Not all words are created equal. Some are more powerful than others. Some are more precise. Some will elicit the right reaction.
Every writer knows just how important it is to choose just the right words.
No. Wait. That’s not true. Every writer knows that it is important to choose just the right words, but most have no idea just how important it is. But sometimes it can be quantified.
I was listening to the radio while on a road trip – I think it was the John Tesh Show (I should have written it down, but I was driving with cramped, white knuckles through a snow storm at the time). He said that houses on streets labeled “boulevard” sell for 17 percent more than houses on streets labeled “street” or “avenue” (one or the other; it’s that not-writing-it-down-while-trying-to-stay-on-the-road thing again).
That is a huge difference. Even one or two percent of a huge price like that is worth a lot to you. The answer is, yes, it is worth your time and effort to lobby your mayor to change the name of your “street” to “boulevard”.
You see, not all words are created equal, even if they all are listed in the same entry in your thesaurus.
Enstine Muki tweaked a page of his website, by changing one word – yes, just a single word – to generate an extra $525. He changed “replacements” to “alternative”…because people search for alternatives, not for replacement (at least in the case of the product he was writing about). All he did was tweak one word so that it was speaking the people’s language, and he made money from search traffic and from providers that wanted a piece of it.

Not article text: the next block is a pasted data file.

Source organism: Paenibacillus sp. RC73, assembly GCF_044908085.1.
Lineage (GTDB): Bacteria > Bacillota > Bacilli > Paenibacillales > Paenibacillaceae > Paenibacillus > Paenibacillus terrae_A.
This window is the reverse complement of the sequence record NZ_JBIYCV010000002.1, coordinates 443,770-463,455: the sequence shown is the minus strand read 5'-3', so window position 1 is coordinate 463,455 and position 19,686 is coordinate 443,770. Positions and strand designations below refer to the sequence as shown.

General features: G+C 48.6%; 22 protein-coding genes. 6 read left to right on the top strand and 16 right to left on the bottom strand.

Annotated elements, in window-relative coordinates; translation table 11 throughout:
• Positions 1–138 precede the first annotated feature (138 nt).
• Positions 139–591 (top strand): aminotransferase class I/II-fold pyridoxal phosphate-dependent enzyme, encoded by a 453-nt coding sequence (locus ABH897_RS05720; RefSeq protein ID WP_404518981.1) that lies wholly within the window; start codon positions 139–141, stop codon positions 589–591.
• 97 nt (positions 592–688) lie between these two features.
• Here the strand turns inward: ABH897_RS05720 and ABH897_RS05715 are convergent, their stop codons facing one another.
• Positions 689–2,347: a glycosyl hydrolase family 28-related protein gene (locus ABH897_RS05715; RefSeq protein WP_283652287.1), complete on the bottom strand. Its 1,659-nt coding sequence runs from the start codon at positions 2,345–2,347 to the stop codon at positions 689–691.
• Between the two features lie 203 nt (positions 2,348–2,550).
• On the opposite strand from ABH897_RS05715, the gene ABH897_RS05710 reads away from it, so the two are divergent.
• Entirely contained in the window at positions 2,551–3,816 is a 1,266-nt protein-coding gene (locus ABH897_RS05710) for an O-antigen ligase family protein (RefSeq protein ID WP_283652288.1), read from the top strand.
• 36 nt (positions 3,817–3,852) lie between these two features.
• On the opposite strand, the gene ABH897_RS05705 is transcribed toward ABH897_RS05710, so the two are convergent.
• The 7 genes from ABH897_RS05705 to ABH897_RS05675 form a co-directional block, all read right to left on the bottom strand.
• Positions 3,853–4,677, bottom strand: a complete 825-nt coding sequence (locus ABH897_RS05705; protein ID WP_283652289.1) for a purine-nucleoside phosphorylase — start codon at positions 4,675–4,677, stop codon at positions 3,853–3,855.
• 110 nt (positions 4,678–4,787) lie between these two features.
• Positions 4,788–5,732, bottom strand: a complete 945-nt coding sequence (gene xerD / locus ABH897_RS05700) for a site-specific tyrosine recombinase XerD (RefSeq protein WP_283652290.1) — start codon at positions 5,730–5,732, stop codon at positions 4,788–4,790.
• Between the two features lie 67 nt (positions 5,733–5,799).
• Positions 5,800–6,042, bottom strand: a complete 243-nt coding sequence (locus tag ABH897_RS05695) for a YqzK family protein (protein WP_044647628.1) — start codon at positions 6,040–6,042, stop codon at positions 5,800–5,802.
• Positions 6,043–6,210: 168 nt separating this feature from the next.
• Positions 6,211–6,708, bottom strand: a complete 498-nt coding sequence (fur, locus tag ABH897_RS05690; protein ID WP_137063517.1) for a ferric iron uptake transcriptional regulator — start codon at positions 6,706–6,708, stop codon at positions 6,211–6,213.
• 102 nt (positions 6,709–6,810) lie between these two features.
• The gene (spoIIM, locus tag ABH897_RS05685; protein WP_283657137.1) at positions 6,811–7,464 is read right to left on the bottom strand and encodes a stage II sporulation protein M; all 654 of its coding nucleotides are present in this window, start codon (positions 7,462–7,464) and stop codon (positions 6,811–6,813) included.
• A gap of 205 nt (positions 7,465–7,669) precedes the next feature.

I would be curious to know what the difference is between Harry Potter and the Philosopher‘s Stone and Harry Potter and the Sorcerer ‘s Stone. The first title was the original British version. The second title was created just for the US market. I wonder what the reason was for the change, and whether it ended up selling more books than the original title would have sold. I guess we will never know.
“The short words are best, and the old words are the best of all.” – Winston Churchill.
Henneke Duistermaat offers four rules for choosing the right words:
Pick words your readers use. This always make sense. If people find your page by searching for “sturdy shoes”, use those words on your page rather than “sturdy footware”.
Choose precise words. If you are careful, your words will tell people exactly what you want them to know. If you are less careful, some people will take away a different meaning. You will lose them.
Choose sensory words. As Zig Ziglar famously said, “People don’t buy for logical reasons. They buy for emotional reasons.” Make your readers feel.
Make each word relevant. When every word counts, you communicate so much more than when you just thrown in a lot of extra fluff. Don’t just open up a thesaurus to see what new word you can add in.
To which I would add one more… Test your options! Not all words are created equal. If you are not sure which word will be most effective, try running a split test and see which word draws more people in or converts more people to take action.
“Using a thesaurus will not make you look smarter. It will only make you look like you are trying to look smarter.” – Adrienne Dowhan